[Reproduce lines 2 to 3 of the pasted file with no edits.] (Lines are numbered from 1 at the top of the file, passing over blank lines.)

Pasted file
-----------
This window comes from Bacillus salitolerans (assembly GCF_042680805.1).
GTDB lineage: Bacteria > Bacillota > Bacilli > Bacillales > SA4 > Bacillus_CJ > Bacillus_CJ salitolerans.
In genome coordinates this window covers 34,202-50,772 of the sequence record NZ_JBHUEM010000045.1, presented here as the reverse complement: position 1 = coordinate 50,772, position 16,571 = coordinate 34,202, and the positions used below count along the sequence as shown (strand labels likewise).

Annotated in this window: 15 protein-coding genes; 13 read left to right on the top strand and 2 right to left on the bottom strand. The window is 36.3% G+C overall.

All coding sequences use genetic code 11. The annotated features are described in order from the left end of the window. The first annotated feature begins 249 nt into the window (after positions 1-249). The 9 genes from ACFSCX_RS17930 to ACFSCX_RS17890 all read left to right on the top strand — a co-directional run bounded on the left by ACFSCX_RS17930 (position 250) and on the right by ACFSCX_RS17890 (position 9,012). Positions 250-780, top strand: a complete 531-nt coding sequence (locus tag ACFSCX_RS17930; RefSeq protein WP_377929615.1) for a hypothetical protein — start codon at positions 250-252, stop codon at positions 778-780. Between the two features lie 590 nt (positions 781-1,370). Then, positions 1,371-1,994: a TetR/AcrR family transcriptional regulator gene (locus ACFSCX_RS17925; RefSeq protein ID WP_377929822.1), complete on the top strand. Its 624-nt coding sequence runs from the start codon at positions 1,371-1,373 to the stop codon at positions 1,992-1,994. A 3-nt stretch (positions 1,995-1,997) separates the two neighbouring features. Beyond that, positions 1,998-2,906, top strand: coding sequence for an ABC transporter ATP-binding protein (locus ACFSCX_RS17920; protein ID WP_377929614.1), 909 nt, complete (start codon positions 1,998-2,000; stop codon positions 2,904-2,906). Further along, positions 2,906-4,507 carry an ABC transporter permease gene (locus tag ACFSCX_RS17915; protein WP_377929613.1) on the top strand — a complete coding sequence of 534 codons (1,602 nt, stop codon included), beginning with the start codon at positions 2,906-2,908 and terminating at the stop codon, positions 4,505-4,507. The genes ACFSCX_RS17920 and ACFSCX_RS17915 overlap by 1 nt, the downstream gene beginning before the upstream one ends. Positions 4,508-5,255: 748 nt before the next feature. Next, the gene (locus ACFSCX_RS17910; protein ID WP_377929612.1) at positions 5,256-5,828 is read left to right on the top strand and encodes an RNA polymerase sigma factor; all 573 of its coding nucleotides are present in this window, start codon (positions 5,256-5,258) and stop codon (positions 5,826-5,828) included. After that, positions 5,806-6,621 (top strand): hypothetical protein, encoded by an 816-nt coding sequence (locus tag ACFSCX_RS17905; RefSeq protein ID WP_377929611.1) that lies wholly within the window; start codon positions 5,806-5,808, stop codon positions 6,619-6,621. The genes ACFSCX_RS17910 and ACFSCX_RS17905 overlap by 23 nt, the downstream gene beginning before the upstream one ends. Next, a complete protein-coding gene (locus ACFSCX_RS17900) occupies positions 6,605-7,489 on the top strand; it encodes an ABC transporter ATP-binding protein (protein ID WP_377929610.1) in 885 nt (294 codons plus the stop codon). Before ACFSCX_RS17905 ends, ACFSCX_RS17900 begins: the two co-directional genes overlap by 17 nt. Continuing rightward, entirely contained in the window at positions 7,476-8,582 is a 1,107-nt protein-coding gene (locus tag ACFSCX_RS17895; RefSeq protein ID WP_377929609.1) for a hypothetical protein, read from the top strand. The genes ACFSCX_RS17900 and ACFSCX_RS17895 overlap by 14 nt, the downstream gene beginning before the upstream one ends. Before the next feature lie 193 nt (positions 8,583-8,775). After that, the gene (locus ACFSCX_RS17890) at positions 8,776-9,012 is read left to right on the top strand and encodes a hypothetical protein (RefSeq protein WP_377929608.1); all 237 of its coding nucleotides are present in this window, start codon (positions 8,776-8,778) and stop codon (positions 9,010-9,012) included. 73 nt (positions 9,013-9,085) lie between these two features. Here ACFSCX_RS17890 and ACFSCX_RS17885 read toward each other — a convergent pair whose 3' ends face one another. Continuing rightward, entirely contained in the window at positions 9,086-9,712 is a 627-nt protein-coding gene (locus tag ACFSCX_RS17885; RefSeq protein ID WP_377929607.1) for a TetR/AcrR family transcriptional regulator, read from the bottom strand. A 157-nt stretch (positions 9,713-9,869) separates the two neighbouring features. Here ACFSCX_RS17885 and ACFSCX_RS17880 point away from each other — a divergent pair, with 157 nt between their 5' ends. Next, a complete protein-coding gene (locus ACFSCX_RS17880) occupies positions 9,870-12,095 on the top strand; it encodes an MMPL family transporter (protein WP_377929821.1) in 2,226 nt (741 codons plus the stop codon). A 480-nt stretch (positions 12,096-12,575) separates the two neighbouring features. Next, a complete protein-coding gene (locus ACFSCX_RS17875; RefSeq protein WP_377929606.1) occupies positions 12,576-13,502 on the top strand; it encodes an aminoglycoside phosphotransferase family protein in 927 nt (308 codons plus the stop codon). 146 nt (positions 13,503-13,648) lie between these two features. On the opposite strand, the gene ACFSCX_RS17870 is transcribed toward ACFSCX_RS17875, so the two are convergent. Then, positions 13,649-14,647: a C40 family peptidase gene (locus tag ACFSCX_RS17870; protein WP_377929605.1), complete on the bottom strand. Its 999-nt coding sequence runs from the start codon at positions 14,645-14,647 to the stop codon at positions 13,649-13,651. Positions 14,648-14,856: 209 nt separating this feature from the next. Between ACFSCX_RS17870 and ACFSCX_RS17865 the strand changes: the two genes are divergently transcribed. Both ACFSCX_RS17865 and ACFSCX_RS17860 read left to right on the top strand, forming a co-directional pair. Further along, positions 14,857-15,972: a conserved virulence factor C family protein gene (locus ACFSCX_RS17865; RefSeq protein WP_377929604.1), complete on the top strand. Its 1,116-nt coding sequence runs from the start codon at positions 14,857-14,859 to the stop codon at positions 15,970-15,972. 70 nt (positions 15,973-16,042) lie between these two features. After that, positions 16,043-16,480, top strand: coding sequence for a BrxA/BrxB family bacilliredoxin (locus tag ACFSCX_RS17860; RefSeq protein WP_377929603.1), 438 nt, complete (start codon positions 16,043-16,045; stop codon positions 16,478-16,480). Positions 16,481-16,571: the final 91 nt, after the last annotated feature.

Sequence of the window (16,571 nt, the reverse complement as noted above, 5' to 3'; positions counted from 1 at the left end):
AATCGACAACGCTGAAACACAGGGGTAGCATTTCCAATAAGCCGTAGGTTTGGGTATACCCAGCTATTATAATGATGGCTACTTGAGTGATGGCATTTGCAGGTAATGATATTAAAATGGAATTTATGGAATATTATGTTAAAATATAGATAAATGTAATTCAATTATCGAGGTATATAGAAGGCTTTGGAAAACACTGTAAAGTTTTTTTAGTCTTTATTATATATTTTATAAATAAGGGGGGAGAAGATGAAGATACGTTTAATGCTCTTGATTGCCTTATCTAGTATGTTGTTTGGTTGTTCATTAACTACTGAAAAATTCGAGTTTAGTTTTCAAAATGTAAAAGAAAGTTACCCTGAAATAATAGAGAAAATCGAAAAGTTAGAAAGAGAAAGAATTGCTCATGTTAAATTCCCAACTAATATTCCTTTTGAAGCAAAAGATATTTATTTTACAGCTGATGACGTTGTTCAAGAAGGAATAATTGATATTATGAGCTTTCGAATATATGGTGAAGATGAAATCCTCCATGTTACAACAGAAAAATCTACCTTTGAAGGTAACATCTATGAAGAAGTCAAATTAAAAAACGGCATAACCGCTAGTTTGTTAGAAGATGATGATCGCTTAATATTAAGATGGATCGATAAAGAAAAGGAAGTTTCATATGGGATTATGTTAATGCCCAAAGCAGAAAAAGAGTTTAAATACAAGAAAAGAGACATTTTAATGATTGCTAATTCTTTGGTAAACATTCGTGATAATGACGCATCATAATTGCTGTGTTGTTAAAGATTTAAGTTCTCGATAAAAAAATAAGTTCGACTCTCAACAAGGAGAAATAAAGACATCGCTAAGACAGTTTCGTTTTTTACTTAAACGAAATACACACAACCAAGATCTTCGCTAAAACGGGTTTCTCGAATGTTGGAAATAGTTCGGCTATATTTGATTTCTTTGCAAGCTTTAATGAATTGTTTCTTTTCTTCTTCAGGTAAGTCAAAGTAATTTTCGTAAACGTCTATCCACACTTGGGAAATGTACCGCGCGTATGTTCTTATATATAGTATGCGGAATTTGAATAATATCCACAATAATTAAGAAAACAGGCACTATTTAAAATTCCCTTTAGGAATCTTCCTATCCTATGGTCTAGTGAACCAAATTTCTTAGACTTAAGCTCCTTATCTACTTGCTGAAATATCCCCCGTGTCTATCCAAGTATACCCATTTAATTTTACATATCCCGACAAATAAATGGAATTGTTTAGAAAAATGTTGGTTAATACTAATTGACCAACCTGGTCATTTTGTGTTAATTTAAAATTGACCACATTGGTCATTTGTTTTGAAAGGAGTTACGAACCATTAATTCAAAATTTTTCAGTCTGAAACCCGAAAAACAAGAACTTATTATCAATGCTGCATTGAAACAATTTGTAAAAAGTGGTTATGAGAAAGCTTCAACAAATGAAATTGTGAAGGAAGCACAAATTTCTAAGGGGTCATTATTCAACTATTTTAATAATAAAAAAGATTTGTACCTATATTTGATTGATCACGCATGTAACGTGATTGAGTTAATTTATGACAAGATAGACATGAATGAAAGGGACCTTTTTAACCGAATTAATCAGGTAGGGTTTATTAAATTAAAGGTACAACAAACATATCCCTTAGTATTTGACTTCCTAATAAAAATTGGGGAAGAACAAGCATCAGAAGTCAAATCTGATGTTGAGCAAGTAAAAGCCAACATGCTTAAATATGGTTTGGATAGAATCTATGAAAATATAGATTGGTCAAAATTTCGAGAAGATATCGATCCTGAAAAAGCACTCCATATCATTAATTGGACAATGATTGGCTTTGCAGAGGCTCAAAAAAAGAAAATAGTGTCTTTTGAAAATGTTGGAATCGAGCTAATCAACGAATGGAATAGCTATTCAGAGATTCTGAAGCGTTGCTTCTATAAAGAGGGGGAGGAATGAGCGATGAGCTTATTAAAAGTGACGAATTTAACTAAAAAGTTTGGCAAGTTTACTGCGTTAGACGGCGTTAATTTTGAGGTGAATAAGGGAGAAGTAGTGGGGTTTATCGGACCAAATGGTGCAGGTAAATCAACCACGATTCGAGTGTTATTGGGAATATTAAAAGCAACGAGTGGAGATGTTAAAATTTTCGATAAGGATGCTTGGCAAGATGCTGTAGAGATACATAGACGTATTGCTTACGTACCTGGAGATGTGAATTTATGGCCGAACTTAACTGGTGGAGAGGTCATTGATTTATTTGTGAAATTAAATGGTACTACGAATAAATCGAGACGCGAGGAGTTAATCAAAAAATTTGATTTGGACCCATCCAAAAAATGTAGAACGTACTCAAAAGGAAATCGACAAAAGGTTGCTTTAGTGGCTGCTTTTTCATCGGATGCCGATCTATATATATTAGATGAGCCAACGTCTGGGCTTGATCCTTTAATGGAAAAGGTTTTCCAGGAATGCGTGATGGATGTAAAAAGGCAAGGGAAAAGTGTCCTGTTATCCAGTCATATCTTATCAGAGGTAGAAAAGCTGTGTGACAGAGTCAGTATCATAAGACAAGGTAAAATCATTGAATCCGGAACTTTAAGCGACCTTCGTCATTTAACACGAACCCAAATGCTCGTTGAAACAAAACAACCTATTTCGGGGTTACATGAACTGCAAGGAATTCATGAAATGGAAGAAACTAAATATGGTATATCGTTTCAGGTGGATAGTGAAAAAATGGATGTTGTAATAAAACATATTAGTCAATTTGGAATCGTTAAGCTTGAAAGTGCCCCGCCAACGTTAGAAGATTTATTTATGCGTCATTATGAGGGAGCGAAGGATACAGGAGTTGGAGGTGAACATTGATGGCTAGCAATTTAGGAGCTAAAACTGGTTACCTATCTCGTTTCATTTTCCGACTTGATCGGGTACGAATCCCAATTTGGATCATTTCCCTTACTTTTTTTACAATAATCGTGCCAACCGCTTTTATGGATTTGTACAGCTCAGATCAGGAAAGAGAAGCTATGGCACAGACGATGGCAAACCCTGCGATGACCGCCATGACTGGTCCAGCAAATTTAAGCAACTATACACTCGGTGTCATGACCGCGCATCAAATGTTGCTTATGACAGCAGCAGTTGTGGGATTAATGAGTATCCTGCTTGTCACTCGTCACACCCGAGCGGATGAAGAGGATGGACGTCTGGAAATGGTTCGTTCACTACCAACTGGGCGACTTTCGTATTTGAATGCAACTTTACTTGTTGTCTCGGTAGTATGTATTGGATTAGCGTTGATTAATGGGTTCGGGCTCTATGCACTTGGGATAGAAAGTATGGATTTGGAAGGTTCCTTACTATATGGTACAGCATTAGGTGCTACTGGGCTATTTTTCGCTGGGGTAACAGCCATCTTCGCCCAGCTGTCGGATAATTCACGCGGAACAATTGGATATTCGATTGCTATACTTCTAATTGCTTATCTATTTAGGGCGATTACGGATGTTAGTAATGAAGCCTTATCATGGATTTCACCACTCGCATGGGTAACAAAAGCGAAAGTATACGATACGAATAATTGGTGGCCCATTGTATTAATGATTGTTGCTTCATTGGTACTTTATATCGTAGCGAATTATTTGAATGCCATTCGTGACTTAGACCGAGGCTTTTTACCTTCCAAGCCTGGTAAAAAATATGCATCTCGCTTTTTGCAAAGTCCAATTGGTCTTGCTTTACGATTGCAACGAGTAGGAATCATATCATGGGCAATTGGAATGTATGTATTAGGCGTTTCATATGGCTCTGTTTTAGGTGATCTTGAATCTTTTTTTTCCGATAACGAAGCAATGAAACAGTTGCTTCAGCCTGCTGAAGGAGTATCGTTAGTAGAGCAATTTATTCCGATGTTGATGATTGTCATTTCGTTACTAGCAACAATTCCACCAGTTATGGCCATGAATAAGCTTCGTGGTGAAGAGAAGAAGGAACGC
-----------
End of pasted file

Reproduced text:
GTDB lineage: Bacteria > Bacillota > Bacilli > Bacillales > SA4 > Bacillus_CJ > Bacillus_CJ salitolerans.
In genome coordinates this window covers 34,202-50,772 of the sequence record NZ_JBHUEM010000045.1, presented here as the reverse complement: position 1 = coordinate 50,772, position 16,571 = coordinate 34,202, and the positions used below count along the sequence as shown (strand labels likewise).